BC CATHOLIC ARTICLE ON NEW ST. PAUL ICON
Father Laboucane is interested in having greeting cards made for the new icon of St. Paul. My contact at CanvasPlus and I had been trying to get a sample card done through another printer, but the printer wasn't able to follow through. So my contact printed a few cards himself, using the more expensive 'cotton rag' printing (high quality), so that Father Laboucane can see firsthand what a greeting card may look like. I'll be sending him the sampling in tomorrow's mail.
Each card would come with a sleeve and envelope. The back of the card would include the following information:
The St. Paul icon has been completed, But before I give it 2 coats of varnish, my quest is to try and get a picture of it that is square to the frame. Once varnished, the glare makes it very difficult in the space I now have, where I don't have enough space to avoid the glare with the lighting.
I am also attaching the Commentary on the icon.
Progress on the St. Paul icon continues. I've been working on the background and cedar hat.
I've been working full time on the icon of St. Paul (a long way still to go). I know that you will ask 'St. Paul'? And the answer is 'yes'.
At first, the the original composition portrayed a more traditional St. Paul within a Coast Salish setting, and holding a talking stick and had a cedar hat resting on his back, hanging on the band around his neck. The conversation that followed around the icon asked that St. Paul be wearing the cedar hat.
The pivotal discussion then posed the question of portraying St. Paul as Coast Salish, to portray the modern St. Pauls who are continuing the work, and so that the Coast Salish and Indigenous Peoples can see themselves within their sacred art and church. Father Guiliani from the United States was the example for such icons for the 'American Indians'.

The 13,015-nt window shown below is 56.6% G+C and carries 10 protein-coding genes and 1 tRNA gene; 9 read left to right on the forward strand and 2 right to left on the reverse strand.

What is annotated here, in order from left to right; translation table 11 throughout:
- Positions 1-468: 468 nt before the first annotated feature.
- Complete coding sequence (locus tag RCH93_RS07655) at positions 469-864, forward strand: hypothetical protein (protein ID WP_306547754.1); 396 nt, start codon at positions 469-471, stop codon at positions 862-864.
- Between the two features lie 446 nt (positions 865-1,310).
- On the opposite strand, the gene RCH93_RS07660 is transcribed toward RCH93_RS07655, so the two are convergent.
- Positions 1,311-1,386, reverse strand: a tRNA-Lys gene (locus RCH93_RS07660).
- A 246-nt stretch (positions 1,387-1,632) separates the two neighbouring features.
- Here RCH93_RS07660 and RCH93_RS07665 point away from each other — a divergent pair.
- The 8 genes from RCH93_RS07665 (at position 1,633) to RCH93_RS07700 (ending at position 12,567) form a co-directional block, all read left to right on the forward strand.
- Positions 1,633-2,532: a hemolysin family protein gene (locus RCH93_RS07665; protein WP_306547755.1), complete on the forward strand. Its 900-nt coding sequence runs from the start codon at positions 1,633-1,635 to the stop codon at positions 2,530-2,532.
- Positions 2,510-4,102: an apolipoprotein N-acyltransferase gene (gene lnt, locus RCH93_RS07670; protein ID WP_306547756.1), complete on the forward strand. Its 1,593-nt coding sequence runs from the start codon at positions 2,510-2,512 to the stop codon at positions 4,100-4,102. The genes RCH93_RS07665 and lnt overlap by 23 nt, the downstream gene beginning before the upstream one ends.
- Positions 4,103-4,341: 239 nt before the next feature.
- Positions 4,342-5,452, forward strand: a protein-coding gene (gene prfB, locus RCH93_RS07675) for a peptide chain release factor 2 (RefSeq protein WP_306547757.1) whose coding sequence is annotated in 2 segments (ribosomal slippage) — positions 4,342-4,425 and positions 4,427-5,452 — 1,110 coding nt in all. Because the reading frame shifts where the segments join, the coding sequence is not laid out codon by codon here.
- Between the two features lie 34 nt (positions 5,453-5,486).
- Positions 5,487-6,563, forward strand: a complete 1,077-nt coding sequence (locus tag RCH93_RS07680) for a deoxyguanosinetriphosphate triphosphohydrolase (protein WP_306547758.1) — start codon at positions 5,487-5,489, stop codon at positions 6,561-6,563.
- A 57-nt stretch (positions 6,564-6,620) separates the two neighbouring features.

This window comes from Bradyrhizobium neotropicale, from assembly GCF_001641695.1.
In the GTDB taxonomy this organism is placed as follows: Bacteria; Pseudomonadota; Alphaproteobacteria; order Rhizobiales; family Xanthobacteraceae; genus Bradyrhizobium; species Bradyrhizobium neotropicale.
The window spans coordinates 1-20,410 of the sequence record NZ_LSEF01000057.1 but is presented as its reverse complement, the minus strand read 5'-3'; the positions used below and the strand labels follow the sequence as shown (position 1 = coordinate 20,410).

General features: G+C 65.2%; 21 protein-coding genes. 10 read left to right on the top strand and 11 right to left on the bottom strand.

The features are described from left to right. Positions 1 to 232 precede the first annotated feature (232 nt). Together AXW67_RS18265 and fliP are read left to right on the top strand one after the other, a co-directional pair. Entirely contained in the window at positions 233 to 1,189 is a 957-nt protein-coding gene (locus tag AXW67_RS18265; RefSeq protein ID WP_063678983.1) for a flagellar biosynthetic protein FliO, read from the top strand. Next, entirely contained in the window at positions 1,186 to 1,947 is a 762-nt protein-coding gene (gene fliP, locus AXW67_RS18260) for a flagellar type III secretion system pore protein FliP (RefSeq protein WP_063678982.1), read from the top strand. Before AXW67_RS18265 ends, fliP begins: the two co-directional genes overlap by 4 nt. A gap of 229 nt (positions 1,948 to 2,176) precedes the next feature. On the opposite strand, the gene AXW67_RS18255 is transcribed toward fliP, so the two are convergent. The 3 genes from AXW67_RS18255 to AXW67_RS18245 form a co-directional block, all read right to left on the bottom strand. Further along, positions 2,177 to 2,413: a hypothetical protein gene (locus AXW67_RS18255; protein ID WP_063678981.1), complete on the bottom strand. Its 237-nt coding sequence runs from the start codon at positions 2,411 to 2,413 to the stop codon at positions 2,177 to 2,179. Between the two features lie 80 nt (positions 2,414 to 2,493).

The following is from the website on Father Guiliani's work:
Father Giuliani states that "It is [their indigenous culture] especially that I celebrate in rendering the beauty and excellence of their craft as well as the dignity of their persons" (Painting as Prayer: Interview with Father John Giuliani).
I also began to wonder how Native American Christians feel about Giuliani's depictions of them in his icons. Judith Dupré quotes Father Giuliani as saying: When the Lakota Sioux throughout the Dakotas, most of whom had been evangelized by Jesuit missionaries, first saw themselves depicted in my works as saints, they were ecstatic. Many of them contacted me, weeping even, and said, We have never before seen ourselves depicted as Mary, as Jesus, the saints.
As I write this icon, I am also putting together the notes about the icon so that both the parish and I can have the background on how the icon came to be and why, and what is all included within it. Once I have that completed, I will post it here as part of my Icon Journal.
I am hoping to have the icon completed, including the inscriptions for 'Saint Paul' and the scriptural reference to Col: 2, 6-7, by the end of next week (Nov. 5th-ish).